I've been interested in social justice for a long time. In Brazil in the 90s, my best friends and roommates studied anthropology, social sciences and history, and had a significantly greater critical awareness than I had. In Trinidad, I was pretty sheltered and very middle class, but at various times in my life in other places, I've been made to be much more aware of social justice issues, than I could have seen in Trinidad.

"Middle-class-ness can prevent us from really seeing injustice..."

..or it can make us forget that our families might have only recently achieved a better quality of life.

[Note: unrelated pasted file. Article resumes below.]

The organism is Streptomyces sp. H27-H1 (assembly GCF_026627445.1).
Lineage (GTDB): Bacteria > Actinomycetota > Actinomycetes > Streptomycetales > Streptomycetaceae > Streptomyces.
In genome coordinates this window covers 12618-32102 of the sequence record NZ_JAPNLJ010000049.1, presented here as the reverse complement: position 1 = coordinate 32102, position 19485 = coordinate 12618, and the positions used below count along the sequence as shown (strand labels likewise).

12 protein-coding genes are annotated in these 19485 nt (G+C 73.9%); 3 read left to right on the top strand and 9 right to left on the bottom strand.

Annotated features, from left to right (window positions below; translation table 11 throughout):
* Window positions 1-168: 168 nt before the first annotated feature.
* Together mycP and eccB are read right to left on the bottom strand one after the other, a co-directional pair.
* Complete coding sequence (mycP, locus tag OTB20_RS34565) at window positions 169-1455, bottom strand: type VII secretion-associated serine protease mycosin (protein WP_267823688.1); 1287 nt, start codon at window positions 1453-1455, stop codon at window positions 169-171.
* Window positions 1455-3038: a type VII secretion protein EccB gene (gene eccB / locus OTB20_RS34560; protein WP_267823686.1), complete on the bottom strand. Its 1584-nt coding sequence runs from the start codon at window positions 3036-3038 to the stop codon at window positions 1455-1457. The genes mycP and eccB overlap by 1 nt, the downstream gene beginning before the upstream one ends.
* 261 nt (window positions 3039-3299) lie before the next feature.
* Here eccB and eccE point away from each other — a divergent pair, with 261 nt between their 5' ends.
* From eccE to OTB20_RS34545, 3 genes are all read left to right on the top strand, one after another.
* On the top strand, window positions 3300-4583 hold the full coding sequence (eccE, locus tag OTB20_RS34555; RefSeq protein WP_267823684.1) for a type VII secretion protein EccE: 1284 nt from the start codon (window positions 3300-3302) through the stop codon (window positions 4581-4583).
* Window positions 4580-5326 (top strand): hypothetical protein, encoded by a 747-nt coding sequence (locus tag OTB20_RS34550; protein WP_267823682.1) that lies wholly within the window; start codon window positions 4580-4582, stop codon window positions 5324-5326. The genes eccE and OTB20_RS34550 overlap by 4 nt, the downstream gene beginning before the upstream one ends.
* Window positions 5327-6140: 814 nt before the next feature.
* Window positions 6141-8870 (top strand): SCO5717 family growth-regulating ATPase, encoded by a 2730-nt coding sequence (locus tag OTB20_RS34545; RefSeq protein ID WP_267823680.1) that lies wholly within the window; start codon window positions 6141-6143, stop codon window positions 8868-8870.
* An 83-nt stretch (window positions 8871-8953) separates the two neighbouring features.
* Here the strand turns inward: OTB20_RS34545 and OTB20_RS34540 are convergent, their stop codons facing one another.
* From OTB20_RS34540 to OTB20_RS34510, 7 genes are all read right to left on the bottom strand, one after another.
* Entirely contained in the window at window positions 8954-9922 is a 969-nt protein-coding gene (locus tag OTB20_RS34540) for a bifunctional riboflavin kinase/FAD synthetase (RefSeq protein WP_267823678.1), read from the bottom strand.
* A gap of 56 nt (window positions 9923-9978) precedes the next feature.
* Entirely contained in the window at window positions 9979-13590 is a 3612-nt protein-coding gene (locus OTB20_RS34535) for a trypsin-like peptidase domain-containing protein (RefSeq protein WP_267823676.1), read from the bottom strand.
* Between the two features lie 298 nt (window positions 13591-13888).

My life in many other places in the Caribbean and Latin America, in Africa and even in the United States, has reminded me of the constant need to keep oppression and injustice top of mind, as well as the need to also ensure that multiple perspectives are represented in the work that we do. In Trinidad, during my PhD, I was very focused on creating a design curriculum that would promote critical thinking, reflection and an interest in making change even if the administrators seemed disinterested in your cause. I did fieldwork with 4th grade students in a rural village in Trinidad. To create that curriculum I read about emancipatory and liberatory pedagogy, and tried to bring that to a design curriculum.